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Re: Does filtering count as "change of context" asregardsWCAG 3.2.2


From: Matt King
Date: Jun 16, 2017 1:15PM

I completely agree with Tim.

-----Original Message-----
From: WebAIM-Forum [mailto: <EMAIL REMOVED> ] On Behalf Of Tim Harshbarger
Sent: Friday, June 16, 2017 10:25 AM
To: WebAIM Discussion List < <EMAIL REMOVED> >
Subject: Re: [WebAIM] Does filtering count as "change of context" as regards WCAG 3.2.2

I think the key in this situation is whether or not the change in content is a change in context.

When you read further on this SC, it talks about context. It also states that a change of contents on the page may or may not represent a change of context.

My own opinion is that applying the filtering options does not change the context. However, adding a live region to report on how many results remain after applying a filter would be a really great idea.

I know I would find it useful to receive immediate feedback regarding whether or not the filter I just applied left me with 5 items or 0 items. When that feature isn't present, it doesn't necessarily prevent me from using filtering or using the page, but it means I do have to try to figure out what results remain. Being told immediately how many results remain would make it easier to know if I had applied too many filters or not enough.
-----Original Message-----
From: WebAIM-Forum [mailto: <EMAIL REMOVED> ] On Behalf Of Robert Fentress
Sent: Friday, June 16, 2017 11:47 AM
To: WebAIM Discussion List < <EMAIL REMOVED> >
Subject: [WebAIM] Does filtering count as "change of context" as regards WCAG 3.2.2

A pattern you see more and more is when a user changes the setting of an interface component in a web page, such as a select element, checkbox or text field, and it dynamically filters the results displayed in the main content area of the page. Does WCAG 3.2.2 <https://www.w3.org/TR/UNDERSTANDING-WCAG20/consistent-behavior-unpredictable-change.html#context-changedef>
require, then, that the user be informed that making such changes will have this effect before he or she begins interacting with the control? That criteria as is as follows, by the way:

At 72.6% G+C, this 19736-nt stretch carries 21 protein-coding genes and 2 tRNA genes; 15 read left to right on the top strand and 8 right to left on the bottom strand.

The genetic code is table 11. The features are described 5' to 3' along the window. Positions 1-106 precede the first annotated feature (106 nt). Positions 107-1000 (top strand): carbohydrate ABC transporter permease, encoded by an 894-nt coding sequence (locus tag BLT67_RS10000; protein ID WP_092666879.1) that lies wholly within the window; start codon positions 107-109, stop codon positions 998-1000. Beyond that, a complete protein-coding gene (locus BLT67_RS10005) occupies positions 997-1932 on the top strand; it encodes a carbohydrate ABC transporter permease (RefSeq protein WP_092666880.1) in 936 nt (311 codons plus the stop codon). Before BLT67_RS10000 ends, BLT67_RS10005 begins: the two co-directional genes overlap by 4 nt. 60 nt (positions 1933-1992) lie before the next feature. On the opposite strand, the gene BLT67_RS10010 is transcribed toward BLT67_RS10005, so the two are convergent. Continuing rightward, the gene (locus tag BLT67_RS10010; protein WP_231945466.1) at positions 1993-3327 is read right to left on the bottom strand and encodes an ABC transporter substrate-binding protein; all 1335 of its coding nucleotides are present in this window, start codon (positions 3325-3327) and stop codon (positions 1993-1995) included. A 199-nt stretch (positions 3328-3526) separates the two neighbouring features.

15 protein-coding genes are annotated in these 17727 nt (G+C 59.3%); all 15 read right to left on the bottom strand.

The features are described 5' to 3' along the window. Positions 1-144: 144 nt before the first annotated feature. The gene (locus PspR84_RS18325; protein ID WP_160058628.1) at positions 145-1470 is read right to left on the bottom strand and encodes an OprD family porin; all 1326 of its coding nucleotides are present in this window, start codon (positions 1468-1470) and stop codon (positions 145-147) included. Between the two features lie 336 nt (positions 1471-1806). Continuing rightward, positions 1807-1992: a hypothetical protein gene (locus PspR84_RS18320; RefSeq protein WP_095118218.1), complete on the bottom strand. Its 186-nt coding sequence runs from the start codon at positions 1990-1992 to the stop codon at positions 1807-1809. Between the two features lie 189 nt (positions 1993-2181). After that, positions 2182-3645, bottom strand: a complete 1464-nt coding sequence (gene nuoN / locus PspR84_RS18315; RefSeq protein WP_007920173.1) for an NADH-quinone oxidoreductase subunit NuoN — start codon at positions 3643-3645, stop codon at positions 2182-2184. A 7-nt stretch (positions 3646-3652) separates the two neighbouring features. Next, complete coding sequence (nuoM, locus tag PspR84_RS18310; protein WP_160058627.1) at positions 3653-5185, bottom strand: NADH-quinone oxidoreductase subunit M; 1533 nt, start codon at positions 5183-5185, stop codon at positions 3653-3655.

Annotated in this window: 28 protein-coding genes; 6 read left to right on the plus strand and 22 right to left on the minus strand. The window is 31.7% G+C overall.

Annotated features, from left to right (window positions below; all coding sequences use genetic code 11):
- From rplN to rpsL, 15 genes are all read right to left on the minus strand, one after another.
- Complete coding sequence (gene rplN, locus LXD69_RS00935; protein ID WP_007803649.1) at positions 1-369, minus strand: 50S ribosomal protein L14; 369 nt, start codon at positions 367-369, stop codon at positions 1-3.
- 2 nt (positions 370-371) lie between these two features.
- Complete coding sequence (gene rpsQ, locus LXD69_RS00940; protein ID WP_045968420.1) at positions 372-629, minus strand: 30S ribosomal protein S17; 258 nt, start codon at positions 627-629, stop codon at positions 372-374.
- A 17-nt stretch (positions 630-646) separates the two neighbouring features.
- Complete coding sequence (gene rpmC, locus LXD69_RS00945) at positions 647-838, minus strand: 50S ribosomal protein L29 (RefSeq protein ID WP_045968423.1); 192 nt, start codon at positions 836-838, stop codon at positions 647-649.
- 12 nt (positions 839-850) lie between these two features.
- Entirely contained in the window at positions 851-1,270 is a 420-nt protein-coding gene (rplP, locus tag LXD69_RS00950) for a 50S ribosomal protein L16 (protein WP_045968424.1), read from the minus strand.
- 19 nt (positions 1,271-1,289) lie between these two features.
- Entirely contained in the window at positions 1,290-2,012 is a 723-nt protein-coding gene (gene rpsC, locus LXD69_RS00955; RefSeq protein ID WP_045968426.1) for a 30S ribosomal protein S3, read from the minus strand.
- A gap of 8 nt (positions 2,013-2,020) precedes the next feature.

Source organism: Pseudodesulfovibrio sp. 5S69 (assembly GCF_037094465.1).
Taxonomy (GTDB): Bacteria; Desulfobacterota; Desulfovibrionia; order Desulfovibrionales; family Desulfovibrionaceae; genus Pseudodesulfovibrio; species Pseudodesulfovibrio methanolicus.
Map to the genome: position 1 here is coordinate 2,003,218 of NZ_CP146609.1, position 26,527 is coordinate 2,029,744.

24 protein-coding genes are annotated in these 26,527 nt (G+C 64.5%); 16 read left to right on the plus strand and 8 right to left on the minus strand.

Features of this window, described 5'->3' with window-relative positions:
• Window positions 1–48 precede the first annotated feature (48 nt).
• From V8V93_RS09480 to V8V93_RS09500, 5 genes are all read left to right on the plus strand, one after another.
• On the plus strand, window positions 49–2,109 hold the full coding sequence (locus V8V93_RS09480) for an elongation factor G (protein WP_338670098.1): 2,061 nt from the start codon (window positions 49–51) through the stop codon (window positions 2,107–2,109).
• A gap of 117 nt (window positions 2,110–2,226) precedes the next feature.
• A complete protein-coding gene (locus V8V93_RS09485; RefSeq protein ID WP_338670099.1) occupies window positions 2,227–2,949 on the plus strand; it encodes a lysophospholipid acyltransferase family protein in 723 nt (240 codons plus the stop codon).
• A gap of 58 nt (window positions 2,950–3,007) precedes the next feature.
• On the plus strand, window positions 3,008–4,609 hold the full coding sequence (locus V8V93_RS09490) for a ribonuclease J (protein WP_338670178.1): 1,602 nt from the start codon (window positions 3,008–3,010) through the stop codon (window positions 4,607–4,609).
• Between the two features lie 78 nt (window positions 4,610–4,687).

*On Input:* Changing the setting of any user interface component does not automatically cause a change of context unless the user has been advised of the behavior before using the component.

If the user must be informed, is it sufficient to make a blanket statement somewhere on the page before these controls that says something like "changing the value of these controls dynamically filters the results below." For web applications, would it be sufficient to provide instructions in the documentation. Or must the control be semantically associated with the in-page instructions, by doing something like adding aria-describedby to the control and pointing to the id of the instructions? Would doing so make things too verbose? My justification for making that explicit association is that users may just tab to the control and miss the instructions, otherwise.

Also, I like the idea of using a polite ARIA live region to announce the number of results returned in a non-verbose way, like "5 results." Anybody think that is bad practice? Just seems like that is a useful affordance that more closely approximates the experience of sighted users. What do you think?


Rob Fentress
Senior Accessibility Solutions Designer
Assistive Technologies at Virginia Tech
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